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"Okay Temiz: Drummer of Many Worlds"

By N. Scott Robinson
from Percussive Notes 41, no. 4 (August 2003): 28-30, 32-34.



Turkish percussionist and drummer Okay Temiz has been a major force in jazz and world percussion in Europe since 1968. He has recorded and performed with seminal figures in world-jazz from all over Europe, India, Africa, and the USA including Don Cherry, Maffy Falay & Sevda, The Karnataka College of Percussion, Dexter Gordon, George Russell, Clark Terry, Nicky Skopelitis, Bernt Rosengren, Salih Baysal, Björn J:yson Lindh, Monica Törnell, Janet & Jak Esim, Yildiz Ibrahimova, Group Zourna, Audio Fact, and others. Okay Temiz has pioneered new forms of jazz in Europe that combine Turkish, Balkan, and Gypsy music with a jazz aesthetic in his own groups such as Oriental Wind and Magnetic Band, with whom he’s appeared at the Montreux Jazz Festival in Switzerland and the Jazz Yatra festival in Bombay, India. He’s released nearly 20 recordings under his own name and recorded for several film soundtracks in Turkey from 1980-1990. Today in Turkey he heads a massive percussion group of nearly 200 members that seeks "The Day of Rhythm." Okay Temiz is also a pioneer in instrument making having crafted a unique electric berimbau, a drumset made entirely out of double-headed hand hammered copper darbuka (even the bass drums!), huge racks of unusual cowbells called "artemiz," and a three-sided electronic drum he calls "magic pyramid." From behind a drumset, or on berimbau, kalimba, congas, darbuka, or other percussion, Okay Temiz is a drummer of many worlds. Reaching Okay Temiz at his home in Istanbul, Turkey, I asked him about his fascinating life and his many worlds of drumming.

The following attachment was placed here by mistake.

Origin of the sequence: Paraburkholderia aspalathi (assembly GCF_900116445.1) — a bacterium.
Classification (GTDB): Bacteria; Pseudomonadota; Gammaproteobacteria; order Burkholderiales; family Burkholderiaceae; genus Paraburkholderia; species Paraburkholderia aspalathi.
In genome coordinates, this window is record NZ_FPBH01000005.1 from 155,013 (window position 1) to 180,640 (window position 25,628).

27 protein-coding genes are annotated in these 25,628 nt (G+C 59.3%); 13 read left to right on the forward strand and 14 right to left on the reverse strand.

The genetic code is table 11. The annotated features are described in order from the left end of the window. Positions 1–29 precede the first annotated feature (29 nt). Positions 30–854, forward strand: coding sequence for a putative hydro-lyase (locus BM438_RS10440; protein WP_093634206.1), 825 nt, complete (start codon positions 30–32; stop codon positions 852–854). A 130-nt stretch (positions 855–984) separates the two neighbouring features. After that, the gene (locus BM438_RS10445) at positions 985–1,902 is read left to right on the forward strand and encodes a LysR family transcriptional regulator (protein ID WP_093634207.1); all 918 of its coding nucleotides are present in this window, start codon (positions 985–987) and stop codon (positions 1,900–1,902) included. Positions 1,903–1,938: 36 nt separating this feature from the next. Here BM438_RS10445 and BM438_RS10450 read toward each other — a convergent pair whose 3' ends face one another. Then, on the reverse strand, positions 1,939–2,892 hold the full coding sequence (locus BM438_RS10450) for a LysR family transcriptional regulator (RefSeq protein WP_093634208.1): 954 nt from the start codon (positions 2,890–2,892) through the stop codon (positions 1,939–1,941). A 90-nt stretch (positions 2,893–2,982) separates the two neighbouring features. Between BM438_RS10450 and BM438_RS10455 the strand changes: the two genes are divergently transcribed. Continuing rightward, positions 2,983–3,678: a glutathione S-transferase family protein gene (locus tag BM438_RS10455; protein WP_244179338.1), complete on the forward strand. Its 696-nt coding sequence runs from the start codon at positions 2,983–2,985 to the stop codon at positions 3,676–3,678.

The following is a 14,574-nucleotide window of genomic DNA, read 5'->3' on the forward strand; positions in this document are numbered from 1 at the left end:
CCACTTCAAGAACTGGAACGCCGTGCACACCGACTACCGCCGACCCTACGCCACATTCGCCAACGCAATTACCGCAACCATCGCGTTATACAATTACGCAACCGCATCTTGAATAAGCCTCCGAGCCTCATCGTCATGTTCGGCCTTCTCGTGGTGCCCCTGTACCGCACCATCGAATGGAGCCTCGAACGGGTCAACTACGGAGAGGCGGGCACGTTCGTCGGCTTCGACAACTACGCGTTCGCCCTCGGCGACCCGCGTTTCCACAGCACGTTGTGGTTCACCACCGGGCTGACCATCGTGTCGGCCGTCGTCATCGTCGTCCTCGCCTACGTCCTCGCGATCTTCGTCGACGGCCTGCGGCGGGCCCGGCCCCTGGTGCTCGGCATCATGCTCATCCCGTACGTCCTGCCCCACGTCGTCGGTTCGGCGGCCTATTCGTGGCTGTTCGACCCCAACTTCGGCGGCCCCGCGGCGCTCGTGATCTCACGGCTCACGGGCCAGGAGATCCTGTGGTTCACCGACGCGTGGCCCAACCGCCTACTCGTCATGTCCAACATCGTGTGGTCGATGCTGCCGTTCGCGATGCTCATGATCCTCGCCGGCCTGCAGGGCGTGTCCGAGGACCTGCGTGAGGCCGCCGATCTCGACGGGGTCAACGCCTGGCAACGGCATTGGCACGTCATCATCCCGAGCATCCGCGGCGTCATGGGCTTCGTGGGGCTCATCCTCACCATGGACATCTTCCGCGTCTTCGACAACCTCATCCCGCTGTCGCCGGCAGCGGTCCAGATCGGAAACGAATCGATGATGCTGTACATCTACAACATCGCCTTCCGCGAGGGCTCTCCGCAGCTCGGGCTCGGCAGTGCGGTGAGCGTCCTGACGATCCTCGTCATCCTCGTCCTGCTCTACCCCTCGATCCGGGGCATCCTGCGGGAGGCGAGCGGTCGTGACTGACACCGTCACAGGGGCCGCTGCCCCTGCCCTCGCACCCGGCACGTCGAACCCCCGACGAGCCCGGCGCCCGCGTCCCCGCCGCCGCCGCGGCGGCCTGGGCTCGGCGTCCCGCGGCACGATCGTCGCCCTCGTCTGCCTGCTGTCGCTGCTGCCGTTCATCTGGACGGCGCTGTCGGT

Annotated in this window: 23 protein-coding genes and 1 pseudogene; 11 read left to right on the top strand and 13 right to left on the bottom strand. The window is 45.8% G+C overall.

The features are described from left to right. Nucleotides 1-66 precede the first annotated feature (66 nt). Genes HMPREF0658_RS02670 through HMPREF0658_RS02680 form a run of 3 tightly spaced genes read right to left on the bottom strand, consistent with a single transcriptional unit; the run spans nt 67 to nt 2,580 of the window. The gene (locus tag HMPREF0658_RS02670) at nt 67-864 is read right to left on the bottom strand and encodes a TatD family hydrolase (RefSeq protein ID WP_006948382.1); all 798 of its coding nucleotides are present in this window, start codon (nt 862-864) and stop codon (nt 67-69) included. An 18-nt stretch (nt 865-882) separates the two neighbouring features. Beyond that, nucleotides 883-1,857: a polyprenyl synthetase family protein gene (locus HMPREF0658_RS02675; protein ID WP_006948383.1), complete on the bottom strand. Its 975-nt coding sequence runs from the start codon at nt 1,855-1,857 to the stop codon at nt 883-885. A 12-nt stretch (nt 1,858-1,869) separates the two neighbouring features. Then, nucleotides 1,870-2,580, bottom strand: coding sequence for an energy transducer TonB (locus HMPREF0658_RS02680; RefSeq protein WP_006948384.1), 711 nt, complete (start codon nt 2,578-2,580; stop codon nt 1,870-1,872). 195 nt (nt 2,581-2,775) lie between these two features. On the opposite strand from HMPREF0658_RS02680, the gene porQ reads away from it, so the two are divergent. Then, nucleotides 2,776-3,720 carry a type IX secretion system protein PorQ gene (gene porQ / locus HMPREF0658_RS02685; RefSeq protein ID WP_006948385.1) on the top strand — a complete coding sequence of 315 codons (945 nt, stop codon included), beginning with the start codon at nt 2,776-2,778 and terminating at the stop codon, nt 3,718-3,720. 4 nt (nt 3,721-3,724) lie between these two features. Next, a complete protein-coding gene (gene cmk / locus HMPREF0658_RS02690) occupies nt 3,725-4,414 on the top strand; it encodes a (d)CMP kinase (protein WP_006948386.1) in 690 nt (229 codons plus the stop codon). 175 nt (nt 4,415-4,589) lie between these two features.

NSR: What kinds of music did you grow up with in Turkey?

OT: My mother played Turkish classical music on the ud [lute] and cümbüs [banjo-mandolin]. So from an early age I was exposed to Turkish classical music by listening to her.

NSR: Did you attend a conservatory and if so, what did you study there?

OT: Yes I did attend the Ankara Akademi, which was primarily for Western classical music. I studied Western classical percussion there.

NSR: When did you start to play the drumset?

OT: I started to play the drumset in 1956 with a dance orchestra in Ankara. I continued doing this work for 16 years. At that time, the dance music was quite varied with different Latin styles from Argentina, Brazil, Cuba, Spain, and elsewhere. We also played jazz before the ballroom music and then late in the evening, we played another jazz set.

NSR: How did you develop your darbuka-drumset?

OT: After I finished at the Ankara Akademi, I went to a technical school in Istanbul as my father wished me to learn a trade. I worked with metals. I guess that gave me some experience and knowledge about tools for shaping drums that would be suitable for me. Since then I have mainly built my own instruments. In 1970, in Stockholm, I attached bass drum pedals to two large double-headed darbuka that I made. The sound was beautiful, and I started to build my own drumset that had three to four double-headed copper darbuka of different sizes as my tom-toms, two larger double-headed darbuka as bass drums, and I put them with a snare drum, floor tom, hi-hat, and some Paiste cymbals. After the success of this then I always built my own instruments, which are closer to me and give me my own sound and style. Now I use a standard 7-piece drumset made entirely out of hand hammered copper but I still use my darbuka-bass drum!

NSR: How did you develop your approach to the berimbau [Brazilian musical bow]?

OT: In 1973, Luis Agudo, a great percussionist from Argentina, came to Stockholm, Sweden to my home at that time, and I learned from him how to make a berimbau. We saw in front of the window of my house a poplar tree, and cut a branch to build my first berimbau. Since then, I have been using that same branch as my berimbau!